“WMATA’s big initiative was to build a new rail line out to Dulles while the current one is suffering from very, very serious capital renewal and replacement problems,” Rubin said. “What the heck are you doing?”

The Silver Line also cannibalized service from the Blue and Orange lines, he said. All three lines still have to squeeze through the same tunnel to cross the Potomac River, so something had to give when the new line went in – and that was capacity on the Orange and Blue lines.

Rubin sees the nearly two-year-old line as a $2.9 billion monument to misplaced priorities. But those are also political priorities, and few politicians and civic boosters hold ribbon-cutting ceremonies and photo ops for costly initiatives to fix up aging infrastructure.

“It ain’t the way it works,” Rubin said said in an interview earlier this year and emails. “If you’re a politician you want to be at the groundbreaking or ribbon cutting of something new.”

The Silver Line opened for passenger service in July 2014 after five years of construction and 50 years of planning. The 11.7-mile project came in at a cost of $46,943 per foot and  budget overruns of $226 million. It added five new stations, with four in Tysons Corner and one in Reston. The next leg, extending the line an additional 11.4 miles to the airport and into Loudoun County, is expected to cost $2.7 billion.

So far, however, Silver Line ridership has been well below the 740,000 forecast for its first year — as in more than 30 percent off, Metro officials said last year. Average daily ridership had been projected at 25,000 a day, according to the final environmental impact statement. In reality, the line has so far peaked at 17,000 riders within a year after its opening, according to Metro.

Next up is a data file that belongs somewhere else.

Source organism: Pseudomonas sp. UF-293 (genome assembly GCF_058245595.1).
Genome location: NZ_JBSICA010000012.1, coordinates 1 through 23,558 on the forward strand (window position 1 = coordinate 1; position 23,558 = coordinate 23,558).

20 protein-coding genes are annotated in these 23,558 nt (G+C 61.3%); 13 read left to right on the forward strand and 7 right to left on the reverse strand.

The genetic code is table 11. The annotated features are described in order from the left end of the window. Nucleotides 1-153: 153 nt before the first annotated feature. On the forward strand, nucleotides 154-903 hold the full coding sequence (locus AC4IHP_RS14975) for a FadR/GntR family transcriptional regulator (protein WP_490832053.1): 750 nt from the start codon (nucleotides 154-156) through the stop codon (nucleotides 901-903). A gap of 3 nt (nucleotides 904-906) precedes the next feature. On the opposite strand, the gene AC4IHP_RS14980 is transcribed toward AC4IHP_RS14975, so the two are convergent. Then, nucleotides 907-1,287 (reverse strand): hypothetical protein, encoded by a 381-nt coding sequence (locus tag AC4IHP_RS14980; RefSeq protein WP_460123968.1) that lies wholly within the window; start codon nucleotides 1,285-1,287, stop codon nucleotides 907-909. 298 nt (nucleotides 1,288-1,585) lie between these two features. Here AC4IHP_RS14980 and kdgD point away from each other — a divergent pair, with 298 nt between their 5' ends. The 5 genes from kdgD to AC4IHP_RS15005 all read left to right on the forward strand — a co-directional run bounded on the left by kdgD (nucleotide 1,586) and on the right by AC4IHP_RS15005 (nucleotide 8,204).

More recent data are worse. Fairfax County  Transportation Department director Tom Biesiadny, in a June 7 memo to the county Board of Supervisors that cites Metro data, said ridership fell to 12,128 entries in January, a 7 percent drop from the previous year. The memo notes that this is usually a tough month for ridership and the blizzard was a significant factor, too.

But despite the lower-than-projected ridership, Fairfax County Board of Supervisors Chairman Sharon Bulova says critics have it all wrong, especially the ones who say that Metro should have found a more favorable time to build the line.